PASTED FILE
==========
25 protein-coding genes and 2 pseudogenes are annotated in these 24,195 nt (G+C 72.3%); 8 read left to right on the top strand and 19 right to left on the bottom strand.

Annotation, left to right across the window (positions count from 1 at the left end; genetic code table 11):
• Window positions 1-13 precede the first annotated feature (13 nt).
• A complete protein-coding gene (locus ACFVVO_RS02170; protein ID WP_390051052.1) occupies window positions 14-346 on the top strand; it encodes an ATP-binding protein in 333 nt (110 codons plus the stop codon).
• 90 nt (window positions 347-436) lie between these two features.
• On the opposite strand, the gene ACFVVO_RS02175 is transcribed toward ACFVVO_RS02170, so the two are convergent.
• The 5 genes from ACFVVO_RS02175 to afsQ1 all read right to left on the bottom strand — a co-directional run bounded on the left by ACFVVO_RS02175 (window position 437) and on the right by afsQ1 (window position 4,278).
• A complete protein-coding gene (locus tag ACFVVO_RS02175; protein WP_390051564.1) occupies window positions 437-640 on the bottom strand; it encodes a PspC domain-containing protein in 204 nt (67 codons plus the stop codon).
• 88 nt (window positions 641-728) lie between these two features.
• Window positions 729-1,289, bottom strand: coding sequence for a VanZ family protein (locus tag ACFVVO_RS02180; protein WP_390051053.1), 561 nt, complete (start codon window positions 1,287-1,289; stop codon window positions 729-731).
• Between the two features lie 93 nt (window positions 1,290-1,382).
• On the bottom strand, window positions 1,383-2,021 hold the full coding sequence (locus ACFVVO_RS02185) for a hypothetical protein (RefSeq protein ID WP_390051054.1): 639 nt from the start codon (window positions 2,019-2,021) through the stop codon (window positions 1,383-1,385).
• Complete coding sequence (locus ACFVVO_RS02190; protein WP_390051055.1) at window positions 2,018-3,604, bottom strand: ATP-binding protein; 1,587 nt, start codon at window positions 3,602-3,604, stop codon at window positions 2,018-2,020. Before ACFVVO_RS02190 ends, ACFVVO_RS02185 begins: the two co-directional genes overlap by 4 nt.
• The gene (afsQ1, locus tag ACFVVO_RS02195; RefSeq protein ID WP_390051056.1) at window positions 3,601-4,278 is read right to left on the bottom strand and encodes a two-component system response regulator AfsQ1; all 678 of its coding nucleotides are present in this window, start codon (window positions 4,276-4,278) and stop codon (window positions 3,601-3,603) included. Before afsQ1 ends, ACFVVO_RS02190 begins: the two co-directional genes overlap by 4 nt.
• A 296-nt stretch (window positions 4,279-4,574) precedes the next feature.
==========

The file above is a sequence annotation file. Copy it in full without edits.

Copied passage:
25 protein-coding genes and 2 pseudogenes are annotated in these 24,195 nt (G+C 72.3%); 8 read left to right on the top strand and 19 right to left on the bottom strand.

Annotation, left to right across the window (positions count from 1 at the left end; genetic code table 11):
• Window positions 1-13 precede the first annotated feature (13 nt).
• A complete protein-coding gene (locus ACFVVO_RS02170; protein ID WP_390051052.1) occupies window positions 14-346 on the top strand; it encodes an ATP-binding protein in 333 nt (110 codons plus the stop codon).
• 90 nt (window positions 347-436) lie between these two features.
• On the opposite strand, the gene ACFVVO_RS02175 is transcribed toward ACFVVO_RS02170, so the two are convergent.
• The 5 genes from ACFVVO_RS02175 to afsQ1 all read right to left on the bottom strand — a co-directional run bounded on the left by ACFVVO_RS02175 (window position 437) and on the right by afsQ1 (window position 4,278).
• A complete protein-coding gene (locus tag ACFVVO_RS02175; protein WP_390051564.1) occupies window positions 437-640 on the bottom strand; it encodes a PspC domain-containing protein in 204 nt (67 codons plus the stop codon).
• 88 nt (window positions 641-728) lie between these two features.
• Window positions 729-1,289, bottom strand: coding sequence for a VanZ family protein (locus tag ACFVVO_RS02180; protein WP_390051053.1), 561 nt, complete (start codon window positions 1,287-1,289; stop codon window positions 729-731).
• Between the two features lie 93 nt (window positions 1,290-1,382).
• On the bottom strand, window positions 1,383-2,021 hold the full coding sequence (locus ACFVVO_RS02185) for a hypothetical protein (RefSeq protein ID WP_390051054.1): 639 nt from the start codon (window positions 2,019-2,021) through the stop codon (window positions 1,383-1,385).
• Complete coding sequence (locus ACFVVO_RS02190; protein WP_390051055.1) at window positions 2,018-3,604, bottom strand: ATP-binding protein; 1,587 nt, start codon at window positions 3,602-3,604, stop codon at window positions 2,018-2,020. Before ACFVVO_RS02190 ends, ACFVVO_RS02185 begins: the two co-directional genes overlap by 4 nt.
• The gene (afsQ1, locus tag ACFVVO_RS02195; RefSeq protein ID WP_390051056.1) at window positions 3,601-4,278 is read right to left on the bottom strand and encodes a two-component system response regulator AfsQ1; all 678 of its coding nucleotides are present in this window, start codon (window positions 4,276-4,278) and stop codon (window positions 3,601-3,603) included. Before afsQ1 ends, ACFVVO_RS02190 begins: the two co-directional genes overlap by 4 nt.
• A 296-nt stretch (window positions 4,279-4,574) precedes the next feature.